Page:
While fathers often hope that sons will follow in their footsteps, sons often want to blaze their own trail, or at least that has been my experience.
I played school sports growing up, but my real passion was Martial Arts and by the time I was a senior in high school I focused all me attention on my Martial Art training, with high aspirations of going pro. I had some modest success in my mid-twenties, but by the time I was thirty, I knew I could no longer hang with the tough new generation. I was washed up, so I retired.
One day while I watched my baby son crawl around, demoralized that I fell just short of realizing my dreams, I made a mental commitment to him that HE would be a champion. So I poured all my attention into his training. I got him in front of the best coaches; the best training; and we traveled to every worthwhile competition.
Then one day, when he was about 12, he came to me with this mournful look on his face. “What is it?” I said. “I don’t want to do Martial Arts anymore”, he blurted out as if a he just dropped a huge weight. Panic almost gripped me. “Stay calm”, I thought, “Hear him out”. “Oh, so what do you want to do instead?” I asked. “I want to play baseball”, was his reply. “Baseball!? But I don’t know anything about Baseball!” I yelled in my head, but said instead, “Okay, we’ll play baseball.”
And so began our chapter in Baseball. We played Little League; we played All Stars; we did Club ball; and of course, private hitting and pitching lessons. With MLB dreams in his head, this may have been the whole story, but the government stepped in to provide a twist; or public education did to be exact.
See, team sports are big business for public education these days. Perhaps not when we were kids, but today a high school-er may have to focus on just one sport, if he wants to see any play time at all. And when the economic “bubble” burst and hit my family’s bottom-line and we had to take our kids out of private school and enroll them in public school, it changed his baseball career forever.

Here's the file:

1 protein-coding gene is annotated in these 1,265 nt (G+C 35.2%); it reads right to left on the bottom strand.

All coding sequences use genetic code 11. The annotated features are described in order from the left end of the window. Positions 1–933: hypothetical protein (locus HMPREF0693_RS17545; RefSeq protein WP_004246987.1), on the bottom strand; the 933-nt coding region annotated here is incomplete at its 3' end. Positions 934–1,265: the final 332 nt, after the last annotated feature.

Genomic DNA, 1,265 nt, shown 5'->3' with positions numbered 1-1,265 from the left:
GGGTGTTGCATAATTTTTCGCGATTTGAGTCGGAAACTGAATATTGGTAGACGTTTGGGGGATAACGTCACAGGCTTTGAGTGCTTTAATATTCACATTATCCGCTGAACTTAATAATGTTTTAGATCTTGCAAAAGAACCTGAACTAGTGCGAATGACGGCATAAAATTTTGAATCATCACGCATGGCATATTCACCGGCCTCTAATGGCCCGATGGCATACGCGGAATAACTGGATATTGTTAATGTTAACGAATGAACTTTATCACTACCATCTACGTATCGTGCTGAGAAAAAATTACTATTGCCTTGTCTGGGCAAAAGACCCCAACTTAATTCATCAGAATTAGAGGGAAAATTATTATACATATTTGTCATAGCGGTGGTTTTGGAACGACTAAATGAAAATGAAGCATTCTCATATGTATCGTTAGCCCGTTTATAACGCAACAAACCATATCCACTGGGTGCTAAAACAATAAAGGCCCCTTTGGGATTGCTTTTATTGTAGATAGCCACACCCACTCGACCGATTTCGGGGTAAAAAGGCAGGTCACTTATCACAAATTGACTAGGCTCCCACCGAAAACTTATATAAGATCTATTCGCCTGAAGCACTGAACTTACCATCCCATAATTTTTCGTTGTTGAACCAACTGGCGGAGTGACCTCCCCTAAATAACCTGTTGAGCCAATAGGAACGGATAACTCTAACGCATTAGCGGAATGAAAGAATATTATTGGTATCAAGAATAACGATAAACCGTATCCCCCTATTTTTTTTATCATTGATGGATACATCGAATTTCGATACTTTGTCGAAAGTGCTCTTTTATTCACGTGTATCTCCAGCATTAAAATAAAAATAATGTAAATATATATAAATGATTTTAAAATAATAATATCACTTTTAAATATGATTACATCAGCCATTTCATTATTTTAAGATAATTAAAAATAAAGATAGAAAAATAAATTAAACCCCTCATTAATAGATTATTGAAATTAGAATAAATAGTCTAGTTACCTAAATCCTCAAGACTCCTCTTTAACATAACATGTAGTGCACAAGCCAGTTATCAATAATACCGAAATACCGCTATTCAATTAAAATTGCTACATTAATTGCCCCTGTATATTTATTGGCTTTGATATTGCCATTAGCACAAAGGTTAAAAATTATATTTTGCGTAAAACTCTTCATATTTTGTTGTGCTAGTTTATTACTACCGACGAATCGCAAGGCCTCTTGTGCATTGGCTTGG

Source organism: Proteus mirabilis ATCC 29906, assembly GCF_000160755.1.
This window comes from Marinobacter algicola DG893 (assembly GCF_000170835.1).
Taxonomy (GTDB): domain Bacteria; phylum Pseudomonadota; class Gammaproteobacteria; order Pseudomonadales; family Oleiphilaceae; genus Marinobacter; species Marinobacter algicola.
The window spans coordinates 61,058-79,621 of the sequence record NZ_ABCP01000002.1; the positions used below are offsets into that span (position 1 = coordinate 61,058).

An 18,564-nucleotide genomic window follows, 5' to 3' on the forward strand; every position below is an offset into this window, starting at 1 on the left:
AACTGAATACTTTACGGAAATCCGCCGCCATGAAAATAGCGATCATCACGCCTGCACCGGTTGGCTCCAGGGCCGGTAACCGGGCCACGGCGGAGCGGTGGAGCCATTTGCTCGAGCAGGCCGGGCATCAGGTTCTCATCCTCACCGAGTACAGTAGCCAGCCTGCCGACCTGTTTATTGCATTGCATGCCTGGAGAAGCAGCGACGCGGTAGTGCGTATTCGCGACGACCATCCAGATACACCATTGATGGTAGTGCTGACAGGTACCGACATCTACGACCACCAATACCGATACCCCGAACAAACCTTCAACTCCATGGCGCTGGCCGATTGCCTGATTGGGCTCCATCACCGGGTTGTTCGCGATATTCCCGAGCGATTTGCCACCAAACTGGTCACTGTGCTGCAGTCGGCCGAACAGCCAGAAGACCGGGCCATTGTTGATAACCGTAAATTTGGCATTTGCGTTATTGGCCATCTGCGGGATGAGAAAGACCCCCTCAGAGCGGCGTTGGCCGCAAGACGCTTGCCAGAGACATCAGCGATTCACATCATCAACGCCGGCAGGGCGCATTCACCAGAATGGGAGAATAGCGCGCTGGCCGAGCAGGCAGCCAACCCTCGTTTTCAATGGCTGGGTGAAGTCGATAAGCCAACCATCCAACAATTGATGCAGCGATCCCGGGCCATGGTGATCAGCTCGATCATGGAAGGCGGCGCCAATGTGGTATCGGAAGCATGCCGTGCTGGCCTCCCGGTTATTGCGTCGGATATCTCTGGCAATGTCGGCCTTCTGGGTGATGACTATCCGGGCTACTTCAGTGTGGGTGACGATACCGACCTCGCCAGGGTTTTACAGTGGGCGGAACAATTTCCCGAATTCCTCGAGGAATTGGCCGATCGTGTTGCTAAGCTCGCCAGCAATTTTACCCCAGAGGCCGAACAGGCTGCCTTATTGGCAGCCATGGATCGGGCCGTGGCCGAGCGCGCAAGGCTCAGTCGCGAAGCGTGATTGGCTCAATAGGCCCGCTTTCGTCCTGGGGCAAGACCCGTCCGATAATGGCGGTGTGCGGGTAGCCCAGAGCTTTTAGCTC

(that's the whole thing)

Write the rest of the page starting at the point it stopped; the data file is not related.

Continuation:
We were completely ignorant to the fact that when we enrolled our son in the high school in our neighborhood, we’d have to go through an inquisition style process to determine his “eligibility” to play sports at his school. They need to check to make sure we weren’t “recruited” or otherwise trying to sneak in a ringer, so we had to provide personal financial records, proof of residency, etc. and endure two hearings.
Once they agreed that our son was a run of the mill teenager and just wanted to play a little ball for his school, we then had to learn, by fire, how to navigate the politics of high school athletics. Everyone has an agenda – The administration, the coaches, the parents and the players.
So by the end of my son’s Junior year, he was demoralized, depressed, and a little burned out on (the politics of) baseball. I counseled him that a student-athlete has very little control over his destiny in team sports. Even in wrestling, where the individual athlete has more control, the coach and the culture of the team has a great deal of power. Now, an individual sport that is not a school sport, on the other hand, a player can be the master of his destiny. I reminded him that Martial Arts are such a sport and asked if he would like to give it another go.
At the time, I was so frustrated that those public school bureaucrats were meddling with my son and our family, but now I’m more than a little pleased. One year after getting into “Muay Thai” Kickboxing, my son won a National Title and a spot on the U.S. Kickboxing Team and with be traveling with the team to Scotland in October to compete in Worlds where it will be determined who are the best Kickboxing athletes in the world. Government meddling helped make my dreams come true.You can learn more about Jordan’s adventure and track his progress on his blog at http://jordankickboxing.com. All support and well wishes are welcome and greatly appreciated.